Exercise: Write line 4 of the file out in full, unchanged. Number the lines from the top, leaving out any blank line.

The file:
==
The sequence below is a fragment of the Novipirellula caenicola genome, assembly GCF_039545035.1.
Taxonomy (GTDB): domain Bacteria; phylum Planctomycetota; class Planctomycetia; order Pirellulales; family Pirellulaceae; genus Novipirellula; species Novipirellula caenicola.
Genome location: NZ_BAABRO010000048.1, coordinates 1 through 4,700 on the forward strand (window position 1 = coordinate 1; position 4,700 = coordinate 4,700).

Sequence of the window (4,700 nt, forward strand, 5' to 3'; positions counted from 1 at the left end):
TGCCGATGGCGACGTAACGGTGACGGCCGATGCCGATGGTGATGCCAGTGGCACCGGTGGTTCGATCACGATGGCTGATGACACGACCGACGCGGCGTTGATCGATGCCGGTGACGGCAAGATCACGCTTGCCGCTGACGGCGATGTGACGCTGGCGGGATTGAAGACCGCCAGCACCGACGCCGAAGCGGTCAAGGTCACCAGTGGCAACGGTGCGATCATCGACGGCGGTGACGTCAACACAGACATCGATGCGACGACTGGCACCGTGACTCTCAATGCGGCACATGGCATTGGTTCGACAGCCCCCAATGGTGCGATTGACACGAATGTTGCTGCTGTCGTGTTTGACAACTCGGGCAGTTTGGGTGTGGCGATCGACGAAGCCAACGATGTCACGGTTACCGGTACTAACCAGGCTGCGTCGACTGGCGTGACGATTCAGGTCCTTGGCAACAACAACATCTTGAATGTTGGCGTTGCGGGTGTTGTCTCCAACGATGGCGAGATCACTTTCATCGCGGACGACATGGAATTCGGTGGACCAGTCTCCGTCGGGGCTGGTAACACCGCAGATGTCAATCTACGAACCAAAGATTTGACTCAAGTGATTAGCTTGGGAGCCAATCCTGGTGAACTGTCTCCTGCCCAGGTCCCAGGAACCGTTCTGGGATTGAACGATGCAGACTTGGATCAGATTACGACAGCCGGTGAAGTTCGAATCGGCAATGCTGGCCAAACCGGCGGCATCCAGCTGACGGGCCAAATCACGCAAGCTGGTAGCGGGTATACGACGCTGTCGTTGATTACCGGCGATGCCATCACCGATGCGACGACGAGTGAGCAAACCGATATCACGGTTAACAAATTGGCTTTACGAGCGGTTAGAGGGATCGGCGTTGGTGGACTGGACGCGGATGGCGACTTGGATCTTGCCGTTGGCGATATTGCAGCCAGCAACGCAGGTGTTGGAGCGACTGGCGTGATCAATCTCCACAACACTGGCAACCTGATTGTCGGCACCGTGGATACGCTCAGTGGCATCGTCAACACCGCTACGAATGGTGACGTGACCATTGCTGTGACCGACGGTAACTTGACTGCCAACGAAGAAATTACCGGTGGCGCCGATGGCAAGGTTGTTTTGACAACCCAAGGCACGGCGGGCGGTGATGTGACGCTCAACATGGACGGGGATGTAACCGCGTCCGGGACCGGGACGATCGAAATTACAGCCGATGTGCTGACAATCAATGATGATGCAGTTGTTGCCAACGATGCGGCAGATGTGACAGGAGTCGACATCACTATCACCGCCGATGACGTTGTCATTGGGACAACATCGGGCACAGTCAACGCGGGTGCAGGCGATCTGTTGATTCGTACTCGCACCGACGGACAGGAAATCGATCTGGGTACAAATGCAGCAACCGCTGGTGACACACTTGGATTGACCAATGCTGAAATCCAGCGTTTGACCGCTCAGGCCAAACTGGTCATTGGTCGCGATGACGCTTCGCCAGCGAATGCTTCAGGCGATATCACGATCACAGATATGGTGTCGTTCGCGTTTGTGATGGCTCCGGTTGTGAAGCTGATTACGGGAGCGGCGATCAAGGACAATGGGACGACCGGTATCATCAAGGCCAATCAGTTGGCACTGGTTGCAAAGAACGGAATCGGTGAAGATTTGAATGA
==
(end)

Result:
Sequence of the window (4,700 nt, forward strand, 5' to 3'; positions counted from 1 at the left end):